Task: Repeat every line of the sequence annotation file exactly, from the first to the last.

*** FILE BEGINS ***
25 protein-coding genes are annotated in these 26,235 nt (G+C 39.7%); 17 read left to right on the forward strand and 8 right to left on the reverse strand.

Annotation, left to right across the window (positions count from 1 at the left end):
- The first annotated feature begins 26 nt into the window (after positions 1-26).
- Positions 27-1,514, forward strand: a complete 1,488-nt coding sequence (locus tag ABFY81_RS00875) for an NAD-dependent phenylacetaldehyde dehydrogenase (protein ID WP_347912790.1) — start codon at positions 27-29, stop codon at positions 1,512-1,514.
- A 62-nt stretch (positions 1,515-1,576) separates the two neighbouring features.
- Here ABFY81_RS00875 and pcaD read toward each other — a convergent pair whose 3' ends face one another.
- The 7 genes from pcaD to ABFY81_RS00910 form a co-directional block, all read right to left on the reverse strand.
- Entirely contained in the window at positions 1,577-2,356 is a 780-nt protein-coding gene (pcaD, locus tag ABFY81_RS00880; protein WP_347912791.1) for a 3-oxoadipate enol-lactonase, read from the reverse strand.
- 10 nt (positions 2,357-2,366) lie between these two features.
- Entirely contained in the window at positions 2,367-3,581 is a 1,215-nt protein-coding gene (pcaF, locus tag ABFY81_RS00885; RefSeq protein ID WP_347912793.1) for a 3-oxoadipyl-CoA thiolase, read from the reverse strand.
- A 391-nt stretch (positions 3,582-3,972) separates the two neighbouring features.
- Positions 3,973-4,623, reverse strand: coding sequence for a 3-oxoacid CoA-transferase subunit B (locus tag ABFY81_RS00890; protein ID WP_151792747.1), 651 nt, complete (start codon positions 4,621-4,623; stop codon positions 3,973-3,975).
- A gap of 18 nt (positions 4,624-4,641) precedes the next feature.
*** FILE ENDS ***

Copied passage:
25 protein-coding genes are annotated in these 26,235 nt (G+C 39.7%); 17 read left to right on the forward strand and 8 right to left on the reverse strand.

Annotation, left to right across the window (positions count from 1 at the left end):
- The first annotated feature begins 26 nt into the window (after positions 1-26).
- Positions 27-1,514, forward strand: a complete 1,488-nt coding sequence (locus tag ABFY81_RS00875) for an NAD-dependent phenylacetaldehyde dehydrogenase (protein ID WP_347912790.1) — start codon at positions 27-29, stop codon at positions 1,512-1,514.
- A 62-nt stretch (positions 1,515-1,576) separates the two neighbouring features.
- Here ABFY81_RS00875 and pcaD read toward each other — a convergent pair whose 3' ends face one another.
- The 7 genes from pcaD to ABFY81_RS00910 form a co-directional block, all read right to left on the reverse strand.
- Entirely contained in the window at positions 1,577-2,356 is a 780-nt protein-coding gene (pcaD, locus tag ABFY81_RS00880; protein WP_347912791.1) for a 3-oxoadipate enol-lactonase, read from the reverse strand.
- 10 nt (positions 2,357-2,366) lie between these two features.
- Entirely contained in the window at positions 2,367-3,581 is a 1,215-nt protein-coding gene (pcaF, locus tag ABFY81_RS00885; RefSeq protein ID WP_347912793.1) for a 3-oxoadipyl-CoA thiolase, read from the reverse strand.
- A 391-nt stretch (positions 3,582-3,972) separates the two neighbouring features.
- Positions 3,973-4,623, reverse strand: coding sequence for a 3-oxoacid CoA-transferase subunit B (locus tag ABFY81_RS00890; protein ID WP_151792747.1), 651 nt, complete (start codon positions 4,621-4,623; stop codon positions 3,973-3,975).
- A gap of 18 nt (positions 4,624-4,641) precedes the next feature.